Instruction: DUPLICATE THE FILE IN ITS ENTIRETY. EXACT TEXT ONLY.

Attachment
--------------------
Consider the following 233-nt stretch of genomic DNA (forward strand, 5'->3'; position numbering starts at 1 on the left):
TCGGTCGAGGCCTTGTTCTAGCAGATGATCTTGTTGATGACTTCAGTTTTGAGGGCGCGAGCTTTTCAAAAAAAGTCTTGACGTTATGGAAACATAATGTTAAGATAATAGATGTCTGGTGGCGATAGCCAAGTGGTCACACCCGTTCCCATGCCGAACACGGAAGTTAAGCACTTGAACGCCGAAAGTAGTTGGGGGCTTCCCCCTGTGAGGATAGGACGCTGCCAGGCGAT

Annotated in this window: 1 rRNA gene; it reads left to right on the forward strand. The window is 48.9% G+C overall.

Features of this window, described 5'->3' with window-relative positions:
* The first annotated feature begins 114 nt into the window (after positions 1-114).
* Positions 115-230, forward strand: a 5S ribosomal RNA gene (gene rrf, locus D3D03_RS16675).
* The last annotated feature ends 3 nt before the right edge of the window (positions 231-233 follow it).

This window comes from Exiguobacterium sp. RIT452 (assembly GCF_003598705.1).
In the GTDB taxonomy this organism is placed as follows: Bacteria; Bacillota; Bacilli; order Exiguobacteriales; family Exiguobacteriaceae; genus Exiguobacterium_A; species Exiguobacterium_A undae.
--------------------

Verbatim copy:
Consider the following 233-nt stretch of genomic DNA (forward strand, 5'->3'; position numbering starts at 1 on the left):
TCGGTCGAGGCCTTGTTCTAGCAGATGATCTTGTTGATGACTTCAGTTTTGAGGGCGCGAGCTTTTCAAAAAAAGTCTTGACGTTATGGAAACATAATGTTAAGATAATAGATGTCTGGTGGCGATAGCCAAGTGGTCACACCCGTTCCCATGCCGAACACGGAAGTTAAGCACTTGAACGCCGAAAGTAGTTGGGGGCTTCCCCCTGTGAGGATAGGACGCTGCCAGGCGAT

Annotated in this window: 1 rRNA gene; it reads left to right on the forward strand. The window is 48.9% G+C overall.

Features of this window, described 5'->3' with window-relative positions:
* The first annotated feature begins 114 nt into the window (after positions 1-114).
* Positions 115-230, forward strand: a 5S ribosomal RNA gene (gene rrf, locus D3D03_RS16675).
* The last annotated feature ends 3 nt before the right edge of the window (positions 231-233 follow it).

This window comes from Exiguobacterium sp. RIT452 (assembly GCF_003598705.1).
In the GTDB taxonomy this organism is placed as follows: Bacteria; Bacillota; Bacilli; order Exiguobacteriales; family Exiguobacteriaceae; genus Exiguobacterium_A; species Exiguobacterium_A undae.